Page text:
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SE Essex develops EPR for COPD patients

8 September 2011   Shanna Crispin

NHS South East Essex has created a shared electronic patient record across primary, secondary and community care for patients with COPD.

The primary care trust decided some years ago to develop an integrated primary care system strategy.

This involved moving the majority of its GP practices onto the hosted SystmOne GP, and deploying SystmOne systems into its community services and prison.  

It has now been able to create the integrated record for COPD patients by giving clinicians at Southend Hospital – which uses McKesson’s Totalcare PAS – access to the SystmOne GP COPD unit.

The PCT’s clinical lead for the National Programme for IT in the NHS, David Allan-Smith, said the hospital was initially looking to buy a bespoke system to handle administration of patients with chest disease.

However, Allan-Smith argued SystmOne could be adapted to meet the requirement for a shared single record between GPs, the hospital and community care.

With patient consent, clinicians at the hospital view the COPD unit and update the record using GP codes. They can then share the information with community services, including specialist respiratory and long-term care services, by email.

Allan-Smith said that as a result of the IT strategy 80% of GPs in South East Essex are using SystmOne, and that these practices cover most of the 400-500 COPD patients in the area.

Of the patients given the opportunity to share their information with hospital clinicians, fewer than 1% had refused.

“It’s a little bit more sensitive when you’re asking for the GP information to be shared because you’re asking for the whole patient record to be shared,” Allan-Smith said.

“We’ve had about three or four patients... who have refused to share their record. But the vast majority of patients have shared, and 95% of the practices have shared as well.”

Allan-Smith said the GPs who hadn’t been convinced to share their data were mostly concerned about providing information to other clinicians that patients might later decide they didn’t want shared.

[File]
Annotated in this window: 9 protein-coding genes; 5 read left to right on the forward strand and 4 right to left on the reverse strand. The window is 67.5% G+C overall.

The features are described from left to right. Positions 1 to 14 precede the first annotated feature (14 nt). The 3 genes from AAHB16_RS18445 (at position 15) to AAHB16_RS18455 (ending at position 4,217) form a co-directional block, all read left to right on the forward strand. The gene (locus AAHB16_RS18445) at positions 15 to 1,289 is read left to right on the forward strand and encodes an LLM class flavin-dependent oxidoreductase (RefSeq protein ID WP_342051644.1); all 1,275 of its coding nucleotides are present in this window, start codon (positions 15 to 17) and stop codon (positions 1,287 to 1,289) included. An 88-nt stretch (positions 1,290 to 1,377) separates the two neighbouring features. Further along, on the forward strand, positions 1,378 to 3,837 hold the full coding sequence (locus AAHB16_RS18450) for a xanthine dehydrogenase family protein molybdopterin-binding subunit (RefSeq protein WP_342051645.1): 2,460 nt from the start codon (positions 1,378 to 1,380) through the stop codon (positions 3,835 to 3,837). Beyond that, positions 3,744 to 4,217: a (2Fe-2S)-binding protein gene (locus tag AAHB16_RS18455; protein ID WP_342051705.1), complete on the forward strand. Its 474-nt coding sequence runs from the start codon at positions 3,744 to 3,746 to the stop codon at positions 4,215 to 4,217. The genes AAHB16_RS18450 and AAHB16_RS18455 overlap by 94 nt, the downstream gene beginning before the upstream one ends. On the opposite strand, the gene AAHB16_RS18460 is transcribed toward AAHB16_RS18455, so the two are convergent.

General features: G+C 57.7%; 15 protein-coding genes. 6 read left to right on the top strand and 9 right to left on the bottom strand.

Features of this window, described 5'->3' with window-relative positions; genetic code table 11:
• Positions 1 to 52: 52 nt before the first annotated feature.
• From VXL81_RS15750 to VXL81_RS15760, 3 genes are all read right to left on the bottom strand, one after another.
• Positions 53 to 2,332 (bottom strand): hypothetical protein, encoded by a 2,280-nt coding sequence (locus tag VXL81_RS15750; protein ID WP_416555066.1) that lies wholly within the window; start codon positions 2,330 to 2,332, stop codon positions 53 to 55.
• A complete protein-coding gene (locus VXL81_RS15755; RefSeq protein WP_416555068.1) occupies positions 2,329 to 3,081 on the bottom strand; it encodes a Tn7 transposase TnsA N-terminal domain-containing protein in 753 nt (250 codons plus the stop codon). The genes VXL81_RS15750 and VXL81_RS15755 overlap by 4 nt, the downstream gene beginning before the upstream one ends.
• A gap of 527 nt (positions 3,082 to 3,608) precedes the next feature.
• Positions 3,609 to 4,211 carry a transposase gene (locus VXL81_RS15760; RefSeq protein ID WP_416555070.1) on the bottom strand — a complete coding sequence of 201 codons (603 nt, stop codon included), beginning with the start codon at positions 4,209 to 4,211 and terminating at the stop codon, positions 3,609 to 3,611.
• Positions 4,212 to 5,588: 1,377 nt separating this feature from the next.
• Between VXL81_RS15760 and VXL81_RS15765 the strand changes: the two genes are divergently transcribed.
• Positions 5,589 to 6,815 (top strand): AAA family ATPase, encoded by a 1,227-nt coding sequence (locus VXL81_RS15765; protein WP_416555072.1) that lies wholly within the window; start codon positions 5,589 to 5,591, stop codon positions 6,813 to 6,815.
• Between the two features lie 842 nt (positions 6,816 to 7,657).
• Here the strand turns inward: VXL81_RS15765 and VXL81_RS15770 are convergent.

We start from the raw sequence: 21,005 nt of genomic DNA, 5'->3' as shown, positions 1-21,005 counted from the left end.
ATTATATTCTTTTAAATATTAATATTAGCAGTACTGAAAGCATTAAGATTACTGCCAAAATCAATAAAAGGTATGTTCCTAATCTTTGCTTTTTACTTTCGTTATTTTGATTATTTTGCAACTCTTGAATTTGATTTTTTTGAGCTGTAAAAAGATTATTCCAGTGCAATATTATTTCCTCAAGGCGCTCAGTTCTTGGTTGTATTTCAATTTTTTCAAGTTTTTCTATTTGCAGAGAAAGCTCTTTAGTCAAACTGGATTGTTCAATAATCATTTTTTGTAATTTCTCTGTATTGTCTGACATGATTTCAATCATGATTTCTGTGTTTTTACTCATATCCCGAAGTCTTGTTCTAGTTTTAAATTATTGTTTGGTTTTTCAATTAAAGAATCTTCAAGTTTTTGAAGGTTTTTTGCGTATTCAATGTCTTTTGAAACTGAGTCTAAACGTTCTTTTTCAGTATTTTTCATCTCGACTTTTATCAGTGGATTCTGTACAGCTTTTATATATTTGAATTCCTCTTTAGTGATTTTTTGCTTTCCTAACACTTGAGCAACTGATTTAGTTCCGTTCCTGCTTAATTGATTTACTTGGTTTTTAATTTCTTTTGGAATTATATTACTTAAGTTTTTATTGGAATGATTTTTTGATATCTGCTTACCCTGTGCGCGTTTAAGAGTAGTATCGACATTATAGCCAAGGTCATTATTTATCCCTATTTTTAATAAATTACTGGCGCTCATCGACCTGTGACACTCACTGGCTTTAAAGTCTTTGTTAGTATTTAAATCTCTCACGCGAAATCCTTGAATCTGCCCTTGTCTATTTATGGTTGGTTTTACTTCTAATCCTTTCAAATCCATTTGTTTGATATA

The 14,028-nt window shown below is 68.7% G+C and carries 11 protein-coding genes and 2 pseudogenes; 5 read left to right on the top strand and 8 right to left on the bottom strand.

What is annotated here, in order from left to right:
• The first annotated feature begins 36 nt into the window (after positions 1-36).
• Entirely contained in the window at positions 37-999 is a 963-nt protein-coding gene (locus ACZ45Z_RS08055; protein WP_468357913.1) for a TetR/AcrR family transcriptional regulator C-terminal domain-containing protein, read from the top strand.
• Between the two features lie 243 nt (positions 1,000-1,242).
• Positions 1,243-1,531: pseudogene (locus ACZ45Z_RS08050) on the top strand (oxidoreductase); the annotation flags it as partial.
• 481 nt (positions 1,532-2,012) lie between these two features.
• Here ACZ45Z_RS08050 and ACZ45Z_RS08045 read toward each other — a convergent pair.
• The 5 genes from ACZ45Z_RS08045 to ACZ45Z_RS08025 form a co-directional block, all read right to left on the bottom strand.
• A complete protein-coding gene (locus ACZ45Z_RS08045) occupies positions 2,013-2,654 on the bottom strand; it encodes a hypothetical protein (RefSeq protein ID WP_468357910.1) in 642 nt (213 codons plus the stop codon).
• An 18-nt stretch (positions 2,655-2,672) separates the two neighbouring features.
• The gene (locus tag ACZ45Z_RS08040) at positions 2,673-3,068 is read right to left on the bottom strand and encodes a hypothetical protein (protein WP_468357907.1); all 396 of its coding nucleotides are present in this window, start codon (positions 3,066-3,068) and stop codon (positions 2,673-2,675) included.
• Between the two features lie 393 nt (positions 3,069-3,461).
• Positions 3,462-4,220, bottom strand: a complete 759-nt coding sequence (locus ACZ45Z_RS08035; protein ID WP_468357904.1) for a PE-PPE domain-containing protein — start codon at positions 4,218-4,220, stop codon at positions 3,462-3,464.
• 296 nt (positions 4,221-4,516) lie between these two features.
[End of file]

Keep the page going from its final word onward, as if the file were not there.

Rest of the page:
However, he said the PCT was going through a stringent process of using formally signed acceptance letters from patients and holding these on file.

Meanwhile, he added that the hospital would like to create similar services for cardiac, renal and other patients needing services from a number of providers.

The primary care trust has also been working to develop an end of life register using SystmOne.

This will present an integrated, summary view of a patient’s record to out-of-hours providers before they visit a patient, and give them information about medications, care plans, planned visits by other services and the patient’s preferred place of death.

The idea is for information entered by GPs, Macmillan cancer nurses to be shared with the register in real time, so it is always up to date for the out-of-hours providers. Allan-Smith said the PCT was also hoping to get local hospices on board.

“In the long term the only areas are where we have an issue is the practices that aren’t on SystmOne,” he said. “Until they get onto EMIS, and then at least we can incorporate the summary care record.

“Other than that, potentially we could have a single electronic record across primary secondary and community care across a large number of our services.”

However, he warned that the “disintegration” of the NHS in the coming reorganisation would pose problems to maintaining such services, and called for a clear strategy to promote them.


Last updated: 8 September 2011 17:02

© 2011 EHealth Media.


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EPR or Sharing of records between Primary & Secondary Care

Neelam Dugar 150 weeks ago

It seems to me that sharing of information beween primary & secondary care is being called "EPR". Whilst I commend those involved in the project, I am concerned about the use of the term "EPR"